The “strangers” happened to be angels that God sent to Sodom to offer the people an opportunity to do something good. Lot did not know they were angels, nor did any of the other men that came to attack the “strangers.” Lot offered them food and shelter and stood his ground determined to do what he could to protect them. While Lot showed himself compassionate by recognizing their need and committing to doing what he could to provide for it (see more discussion under Call to Compassion), the men of Sodom used the opportunity to confirm themselves wicked.
When the angels realized the mob was intent on attacking Lot’s household, they pulled Lot back into the house and shut the door and struck the men outside with blindness. The next day, the twin city of Sodom and Gomorrah was destroyed with all its inhabitants, after the angels directed Lot and his family away from the city to safety.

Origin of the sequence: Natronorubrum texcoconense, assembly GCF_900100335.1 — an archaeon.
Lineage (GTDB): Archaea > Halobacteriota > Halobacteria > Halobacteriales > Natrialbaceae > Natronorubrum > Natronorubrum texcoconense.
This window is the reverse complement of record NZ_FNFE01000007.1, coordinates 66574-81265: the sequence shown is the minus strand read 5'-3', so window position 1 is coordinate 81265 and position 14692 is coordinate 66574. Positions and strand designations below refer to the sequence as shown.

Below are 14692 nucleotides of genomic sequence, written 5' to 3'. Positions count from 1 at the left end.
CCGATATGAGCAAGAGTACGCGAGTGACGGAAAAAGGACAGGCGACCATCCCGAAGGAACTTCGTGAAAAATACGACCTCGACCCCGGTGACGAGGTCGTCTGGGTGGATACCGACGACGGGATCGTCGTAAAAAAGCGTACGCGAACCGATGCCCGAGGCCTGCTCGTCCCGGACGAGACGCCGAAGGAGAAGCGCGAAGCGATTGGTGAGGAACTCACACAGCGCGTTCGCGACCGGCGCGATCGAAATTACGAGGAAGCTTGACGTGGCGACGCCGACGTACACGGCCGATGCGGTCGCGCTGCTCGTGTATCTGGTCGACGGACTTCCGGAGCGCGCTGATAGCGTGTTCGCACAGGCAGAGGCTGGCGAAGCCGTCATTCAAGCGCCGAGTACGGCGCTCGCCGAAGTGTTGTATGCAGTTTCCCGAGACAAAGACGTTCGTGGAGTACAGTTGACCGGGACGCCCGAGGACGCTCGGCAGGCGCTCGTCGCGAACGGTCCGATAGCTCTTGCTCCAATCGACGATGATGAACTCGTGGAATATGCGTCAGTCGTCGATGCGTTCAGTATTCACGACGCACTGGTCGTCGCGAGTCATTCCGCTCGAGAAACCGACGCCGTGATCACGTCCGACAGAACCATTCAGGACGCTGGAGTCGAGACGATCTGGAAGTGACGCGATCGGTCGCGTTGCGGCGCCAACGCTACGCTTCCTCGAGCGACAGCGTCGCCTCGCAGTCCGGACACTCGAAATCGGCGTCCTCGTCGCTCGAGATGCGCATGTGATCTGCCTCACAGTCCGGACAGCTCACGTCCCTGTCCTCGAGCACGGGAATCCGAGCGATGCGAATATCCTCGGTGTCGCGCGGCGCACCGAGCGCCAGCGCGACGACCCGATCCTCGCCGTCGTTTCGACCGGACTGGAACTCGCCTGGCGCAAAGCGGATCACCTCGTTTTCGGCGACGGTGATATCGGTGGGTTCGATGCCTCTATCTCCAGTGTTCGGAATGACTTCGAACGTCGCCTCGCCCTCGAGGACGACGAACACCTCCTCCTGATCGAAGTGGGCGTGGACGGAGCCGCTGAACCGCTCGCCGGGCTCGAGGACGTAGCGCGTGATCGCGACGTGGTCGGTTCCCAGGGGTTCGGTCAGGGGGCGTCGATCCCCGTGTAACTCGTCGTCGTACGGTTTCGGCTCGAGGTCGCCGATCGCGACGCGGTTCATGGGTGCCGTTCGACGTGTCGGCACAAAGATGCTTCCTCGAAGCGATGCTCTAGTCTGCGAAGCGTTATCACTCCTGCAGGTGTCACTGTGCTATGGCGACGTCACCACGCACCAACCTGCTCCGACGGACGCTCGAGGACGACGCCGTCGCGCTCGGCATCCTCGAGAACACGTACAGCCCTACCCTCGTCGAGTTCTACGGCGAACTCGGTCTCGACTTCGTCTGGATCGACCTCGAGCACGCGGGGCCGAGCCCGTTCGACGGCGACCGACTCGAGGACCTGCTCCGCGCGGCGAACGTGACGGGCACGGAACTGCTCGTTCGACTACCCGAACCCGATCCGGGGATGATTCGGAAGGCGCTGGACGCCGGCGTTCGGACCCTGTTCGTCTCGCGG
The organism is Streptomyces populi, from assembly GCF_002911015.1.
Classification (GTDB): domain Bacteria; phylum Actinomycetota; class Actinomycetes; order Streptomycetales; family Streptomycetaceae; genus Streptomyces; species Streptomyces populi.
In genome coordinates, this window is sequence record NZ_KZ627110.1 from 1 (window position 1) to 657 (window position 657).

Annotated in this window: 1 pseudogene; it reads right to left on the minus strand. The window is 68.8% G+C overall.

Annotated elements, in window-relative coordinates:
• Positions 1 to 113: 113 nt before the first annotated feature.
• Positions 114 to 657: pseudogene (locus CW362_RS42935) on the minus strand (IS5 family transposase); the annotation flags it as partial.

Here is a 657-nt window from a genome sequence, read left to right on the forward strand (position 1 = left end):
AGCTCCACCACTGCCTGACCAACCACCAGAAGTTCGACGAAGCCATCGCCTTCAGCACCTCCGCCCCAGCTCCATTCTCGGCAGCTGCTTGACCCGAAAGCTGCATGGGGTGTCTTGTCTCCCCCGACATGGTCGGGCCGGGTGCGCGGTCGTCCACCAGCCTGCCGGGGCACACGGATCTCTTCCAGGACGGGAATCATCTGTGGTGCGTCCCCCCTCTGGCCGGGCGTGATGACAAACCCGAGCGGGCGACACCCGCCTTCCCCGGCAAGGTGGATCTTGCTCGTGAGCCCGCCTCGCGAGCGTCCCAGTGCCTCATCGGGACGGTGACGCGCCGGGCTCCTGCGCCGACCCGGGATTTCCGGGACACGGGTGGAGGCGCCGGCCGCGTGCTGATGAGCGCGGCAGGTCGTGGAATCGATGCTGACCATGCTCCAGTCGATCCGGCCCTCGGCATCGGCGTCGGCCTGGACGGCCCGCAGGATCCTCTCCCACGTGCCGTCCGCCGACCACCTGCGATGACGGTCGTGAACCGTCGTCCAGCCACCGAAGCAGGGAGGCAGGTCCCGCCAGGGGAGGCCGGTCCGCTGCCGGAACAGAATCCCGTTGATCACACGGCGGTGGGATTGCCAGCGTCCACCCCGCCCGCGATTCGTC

Summary of What We Learned
Lot followed and assisted Abraham on a mission to establish a home on earth for Christ’s ancestry and earned a stake in God’s promise that “all peoples on earth will be blessed through you.” Several generation’s later, his descendant Ruth married Abraham’s descendant Boaz and both became grandparents in the lineage of Christ. Lot performed an act of righteousness by providing food, shelter, and protection in Sodom to angels that he thought were ordinary strangers. His compassion to the “strangers” positioned him to benefit from Abraham’s intercession, whereby God promised to not sweep the righteous away with other inhabitants of Sodom and Gomorrah. God saved Lot on account of Abraham as he destroyed the twin city.